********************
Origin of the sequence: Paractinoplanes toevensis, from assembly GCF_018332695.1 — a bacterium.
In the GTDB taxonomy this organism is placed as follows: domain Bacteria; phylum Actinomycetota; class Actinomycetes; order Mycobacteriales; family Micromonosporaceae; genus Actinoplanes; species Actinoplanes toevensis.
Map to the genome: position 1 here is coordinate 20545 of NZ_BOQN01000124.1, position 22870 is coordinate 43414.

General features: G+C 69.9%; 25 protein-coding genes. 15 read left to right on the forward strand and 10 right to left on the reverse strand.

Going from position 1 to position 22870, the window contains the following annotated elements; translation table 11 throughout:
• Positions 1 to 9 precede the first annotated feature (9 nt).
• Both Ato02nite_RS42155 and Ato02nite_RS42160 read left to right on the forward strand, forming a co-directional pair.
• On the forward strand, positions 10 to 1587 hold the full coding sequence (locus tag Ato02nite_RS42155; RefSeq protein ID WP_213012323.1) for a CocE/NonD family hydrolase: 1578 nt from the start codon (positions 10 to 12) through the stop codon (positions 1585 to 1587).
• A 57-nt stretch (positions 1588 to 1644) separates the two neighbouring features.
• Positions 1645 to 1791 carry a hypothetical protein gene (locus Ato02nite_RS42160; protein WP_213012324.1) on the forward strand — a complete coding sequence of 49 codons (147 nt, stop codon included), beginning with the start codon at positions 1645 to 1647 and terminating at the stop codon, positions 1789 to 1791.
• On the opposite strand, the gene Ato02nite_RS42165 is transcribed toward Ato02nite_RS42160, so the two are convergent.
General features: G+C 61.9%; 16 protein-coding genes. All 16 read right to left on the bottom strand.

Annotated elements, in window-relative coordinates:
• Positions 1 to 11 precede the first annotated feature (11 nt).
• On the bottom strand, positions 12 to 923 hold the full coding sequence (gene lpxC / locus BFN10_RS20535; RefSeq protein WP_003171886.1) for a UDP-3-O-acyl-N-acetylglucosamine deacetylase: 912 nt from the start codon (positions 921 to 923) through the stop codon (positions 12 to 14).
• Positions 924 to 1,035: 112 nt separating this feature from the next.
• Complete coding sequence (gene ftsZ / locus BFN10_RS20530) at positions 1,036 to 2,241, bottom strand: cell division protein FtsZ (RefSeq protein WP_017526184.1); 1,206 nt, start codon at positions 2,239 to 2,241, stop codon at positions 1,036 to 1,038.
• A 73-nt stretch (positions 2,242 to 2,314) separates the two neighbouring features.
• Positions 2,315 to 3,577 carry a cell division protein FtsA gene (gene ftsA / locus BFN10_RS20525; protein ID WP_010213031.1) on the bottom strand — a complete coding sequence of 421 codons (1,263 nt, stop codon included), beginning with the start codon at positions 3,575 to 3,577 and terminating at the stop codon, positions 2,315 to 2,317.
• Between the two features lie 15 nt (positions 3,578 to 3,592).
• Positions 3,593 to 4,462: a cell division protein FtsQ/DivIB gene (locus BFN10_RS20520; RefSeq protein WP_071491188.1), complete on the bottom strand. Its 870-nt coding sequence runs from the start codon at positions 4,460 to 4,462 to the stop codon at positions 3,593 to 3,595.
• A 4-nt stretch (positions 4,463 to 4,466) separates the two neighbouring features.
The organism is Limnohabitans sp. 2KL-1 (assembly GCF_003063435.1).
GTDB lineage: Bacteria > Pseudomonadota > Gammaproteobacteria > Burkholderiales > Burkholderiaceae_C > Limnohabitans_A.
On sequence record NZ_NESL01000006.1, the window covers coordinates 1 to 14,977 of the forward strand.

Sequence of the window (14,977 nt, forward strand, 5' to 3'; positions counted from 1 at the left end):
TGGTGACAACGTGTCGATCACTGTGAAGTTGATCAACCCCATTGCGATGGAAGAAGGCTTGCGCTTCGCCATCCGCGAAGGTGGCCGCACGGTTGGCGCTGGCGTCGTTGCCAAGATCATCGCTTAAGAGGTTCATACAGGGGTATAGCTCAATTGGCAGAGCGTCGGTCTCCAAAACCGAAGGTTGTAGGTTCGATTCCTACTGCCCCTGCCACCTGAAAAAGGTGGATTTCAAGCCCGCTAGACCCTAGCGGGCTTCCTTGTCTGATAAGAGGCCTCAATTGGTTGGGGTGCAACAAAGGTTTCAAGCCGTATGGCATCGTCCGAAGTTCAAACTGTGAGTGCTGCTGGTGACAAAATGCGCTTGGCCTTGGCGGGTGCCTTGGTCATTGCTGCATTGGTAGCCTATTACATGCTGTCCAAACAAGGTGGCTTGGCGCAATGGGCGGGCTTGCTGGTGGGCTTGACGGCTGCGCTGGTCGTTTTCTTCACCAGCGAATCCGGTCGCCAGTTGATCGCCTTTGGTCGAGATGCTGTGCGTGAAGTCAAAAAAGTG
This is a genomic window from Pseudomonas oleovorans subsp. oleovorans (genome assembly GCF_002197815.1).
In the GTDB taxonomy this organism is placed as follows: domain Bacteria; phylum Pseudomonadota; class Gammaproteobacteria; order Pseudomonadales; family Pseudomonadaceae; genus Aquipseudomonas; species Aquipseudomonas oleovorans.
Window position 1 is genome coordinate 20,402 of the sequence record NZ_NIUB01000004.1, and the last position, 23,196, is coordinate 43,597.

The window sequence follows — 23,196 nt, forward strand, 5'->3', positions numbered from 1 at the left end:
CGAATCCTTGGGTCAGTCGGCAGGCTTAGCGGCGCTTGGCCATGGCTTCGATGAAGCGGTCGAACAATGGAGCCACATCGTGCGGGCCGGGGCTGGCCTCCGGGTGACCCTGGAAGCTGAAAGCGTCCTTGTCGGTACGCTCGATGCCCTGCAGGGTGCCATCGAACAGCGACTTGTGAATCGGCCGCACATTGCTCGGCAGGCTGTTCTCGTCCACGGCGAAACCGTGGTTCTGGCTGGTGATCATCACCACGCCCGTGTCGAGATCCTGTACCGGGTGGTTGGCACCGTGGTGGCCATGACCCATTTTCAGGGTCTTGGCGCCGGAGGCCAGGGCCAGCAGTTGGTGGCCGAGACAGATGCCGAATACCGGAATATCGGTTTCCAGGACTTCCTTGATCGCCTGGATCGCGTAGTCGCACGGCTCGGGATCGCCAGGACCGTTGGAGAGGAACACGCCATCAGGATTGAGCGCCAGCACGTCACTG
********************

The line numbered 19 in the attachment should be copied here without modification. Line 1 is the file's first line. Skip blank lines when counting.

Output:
• Positions 2,315 to 3,577 carry a cell division protein FtsA gene (gene ftsA / locus BFN10_RS20525; protein ID WP_010213031.1) on the bottom strand — a complete coding sequence of 421 codons (1,263 nt, stop codon included), beginning with the start codon at positions 3,575 to 3,577 and terminating at the stop codon, positions 2,315 to 2,317.